Oxford referencing, or the documentary-note citation system, is used essentially in research works on certain history and philosophy departments.
Under Oxford citation style guidelines, the documentary-note system includes the following elements:
- citations in the paper body, using a raised number;
- footnotes list at the foot of each page, for all citations on that page. They are called endnotes if they appear at the end of any division;
- Annotated bibliography giving the details of each source and possibly other materials consulted in writing the paper.
Referencing in Oxford: Citing Sources
Superscript numbers with corresponding footnotes in Oxford citation style should be used each time information or ideas from sources are argued. These numbers are basically located at the end of a sentence rather than directly after the words referred. However, as Oxford citation samples show, they should be inserted plainly after direct quotes where possible.
Summarising and paraphrasing in Oxford referencing
Essay writers can dispute ideas and revelations using their own words in abstracts and paraphrases. Oxford citation style guidelines stress that summarising is like a squeezed text; paraphrasing is voicing all the information in a brief stretch of text. Summarising or paraphrasing, a superscript number should be applied as in Oxford citation style example: Spiro Kostof notes that Ggantija, on the Maltese island of Gozo, is the earliest true building type discovered.1
Quoting in Oxford Citation Style
The same Oxford citation sample shows how a direct quote would appear: Spiro Kostof notes, ‘Ggantija is a wholly manmade form, which is to say it is thought out and reproducible. As such, it is the first true building type…’1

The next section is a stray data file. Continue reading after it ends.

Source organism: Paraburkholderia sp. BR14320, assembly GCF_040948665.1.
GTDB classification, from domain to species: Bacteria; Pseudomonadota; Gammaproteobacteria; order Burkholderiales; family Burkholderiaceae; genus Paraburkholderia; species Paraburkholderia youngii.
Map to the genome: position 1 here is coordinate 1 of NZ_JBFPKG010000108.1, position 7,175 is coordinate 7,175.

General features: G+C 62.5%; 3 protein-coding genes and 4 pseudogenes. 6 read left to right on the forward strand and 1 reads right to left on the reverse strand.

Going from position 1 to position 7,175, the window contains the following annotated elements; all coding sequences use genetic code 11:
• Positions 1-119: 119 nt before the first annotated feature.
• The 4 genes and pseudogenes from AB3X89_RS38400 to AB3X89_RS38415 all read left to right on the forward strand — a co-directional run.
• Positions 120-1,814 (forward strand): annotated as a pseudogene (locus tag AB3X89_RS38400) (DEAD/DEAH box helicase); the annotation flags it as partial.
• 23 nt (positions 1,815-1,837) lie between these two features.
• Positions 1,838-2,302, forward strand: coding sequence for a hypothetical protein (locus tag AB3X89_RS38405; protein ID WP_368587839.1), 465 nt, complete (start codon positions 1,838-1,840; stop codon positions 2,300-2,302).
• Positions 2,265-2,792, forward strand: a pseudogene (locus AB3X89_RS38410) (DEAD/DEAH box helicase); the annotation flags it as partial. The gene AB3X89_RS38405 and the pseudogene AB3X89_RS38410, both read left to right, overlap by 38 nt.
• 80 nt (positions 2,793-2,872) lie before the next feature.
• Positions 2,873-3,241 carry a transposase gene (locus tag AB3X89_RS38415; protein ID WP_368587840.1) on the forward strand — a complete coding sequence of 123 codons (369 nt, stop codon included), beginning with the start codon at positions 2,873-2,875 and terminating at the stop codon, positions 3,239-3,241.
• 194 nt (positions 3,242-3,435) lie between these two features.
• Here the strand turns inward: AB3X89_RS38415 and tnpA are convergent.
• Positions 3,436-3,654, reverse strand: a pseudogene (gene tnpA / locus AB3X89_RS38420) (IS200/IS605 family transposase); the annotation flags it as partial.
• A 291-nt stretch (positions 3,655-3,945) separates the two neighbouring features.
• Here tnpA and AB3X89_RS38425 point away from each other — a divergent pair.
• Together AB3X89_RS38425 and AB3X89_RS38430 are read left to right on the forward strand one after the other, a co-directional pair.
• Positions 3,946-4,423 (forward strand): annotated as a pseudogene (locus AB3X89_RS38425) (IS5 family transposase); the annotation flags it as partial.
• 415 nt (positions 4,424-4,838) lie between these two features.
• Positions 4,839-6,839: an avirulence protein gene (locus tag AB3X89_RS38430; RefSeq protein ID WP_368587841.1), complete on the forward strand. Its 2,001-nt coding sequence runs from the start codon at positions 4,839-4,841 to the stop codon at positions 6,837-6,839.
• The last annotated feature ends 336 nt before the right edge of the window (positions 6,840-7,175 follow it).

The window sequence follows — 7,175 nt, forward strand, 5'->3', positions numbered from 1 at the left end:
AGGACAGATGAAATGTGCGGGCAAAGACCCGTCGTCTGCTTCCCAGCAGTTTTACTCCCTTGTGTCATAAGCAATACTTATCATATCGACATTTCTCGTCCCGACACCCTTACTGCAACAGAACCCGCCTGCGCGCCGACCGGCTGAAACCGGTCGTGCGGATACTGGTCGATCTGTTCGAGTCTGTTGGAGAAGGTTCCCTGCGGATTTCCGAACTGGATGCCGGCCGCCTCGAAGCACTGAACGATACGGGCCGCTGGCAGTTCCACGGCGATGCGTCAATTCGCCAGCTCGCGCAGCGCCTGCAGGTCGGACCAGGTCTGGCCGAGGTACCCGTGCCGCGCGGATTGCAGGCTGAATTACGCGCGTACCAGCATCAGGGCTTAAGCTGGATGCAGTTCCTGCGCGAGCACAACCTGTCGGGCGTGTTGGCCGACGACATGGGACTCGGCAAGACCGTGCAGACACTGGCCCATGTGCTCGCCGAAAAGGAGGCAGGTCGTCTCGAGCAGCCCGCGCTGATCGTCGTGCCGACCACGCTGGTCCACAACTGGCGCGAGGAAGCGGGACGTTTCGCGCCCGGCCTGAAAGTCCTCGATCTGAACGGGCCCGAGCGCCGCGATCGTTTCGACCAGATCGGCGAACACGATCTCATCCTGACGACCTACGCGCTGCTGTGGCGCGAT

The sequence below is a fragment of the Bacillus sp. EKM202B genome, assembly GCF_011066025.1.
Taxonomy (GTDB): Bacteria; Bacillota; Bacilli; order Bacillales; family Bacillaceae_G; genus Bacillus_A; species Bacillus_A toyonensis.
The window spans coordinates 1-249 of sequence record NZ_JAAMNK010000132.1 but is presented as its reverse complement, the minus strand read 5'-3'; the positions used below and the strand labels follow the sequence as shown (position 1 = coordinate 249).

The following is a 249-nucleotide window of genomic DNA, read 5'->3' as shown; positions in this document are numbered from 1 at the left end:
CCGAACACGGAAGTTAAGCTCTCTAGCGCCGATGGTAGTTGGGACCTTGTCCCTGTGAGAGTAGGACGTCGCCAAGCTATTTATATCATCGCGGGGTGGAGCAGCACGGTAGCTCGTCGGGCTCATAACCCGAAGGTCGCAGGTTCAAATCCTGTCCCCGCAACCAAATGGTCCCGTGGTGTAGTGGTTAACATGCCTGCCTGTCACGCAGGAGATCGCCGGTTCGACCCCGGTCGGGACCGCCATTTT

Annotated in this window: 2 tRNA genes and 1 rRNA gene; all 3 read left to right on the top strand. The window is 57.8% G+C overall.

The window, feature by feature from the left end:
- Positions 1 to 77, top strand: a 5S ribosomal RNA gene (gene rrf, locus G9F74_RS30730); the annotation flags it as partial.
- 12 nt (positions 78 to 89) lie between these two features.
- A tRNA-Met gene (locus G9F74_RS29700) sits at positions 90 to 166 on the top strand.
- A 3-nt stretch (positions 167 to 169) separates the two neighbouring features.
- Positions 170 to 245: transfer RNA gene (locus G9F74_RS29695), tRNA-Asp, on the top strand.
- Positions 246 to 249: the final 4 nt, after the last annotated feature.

If a quote is more than 30 words, you can neglect the quotation marks, starting it on a new line and indenture the quote about 10 mm from the left-hand page margin. As for a short citation, a superscript number is used and a footnote is indispensable.
Secondary Sources and Referencing in Oxford
From time to time you may read one author citing another one, and you want to use what the first author has said. Following Oxford citation style guidelines, you should cite the primary author using a superscript number in the ways already described.
Oxford citation style example: A Jones, French architecture, Penguin, Melbourne, 2002, cited in D Gray, Renaissance France, Faber and Faber, London, 2000, p. 36.
Bibliography in Oxford referencing
Under Oxford citation style guidelines, the documentary-note system basically uses a bibliography rather than a reference list, but of course there are exceptions. Note the difference: a list of references consist of only the works you practically cited in your research paper; whereas a bibliography in Oxford citation style includes all this material alongside with any other papers and works you’ve already read and believe would be useful for others
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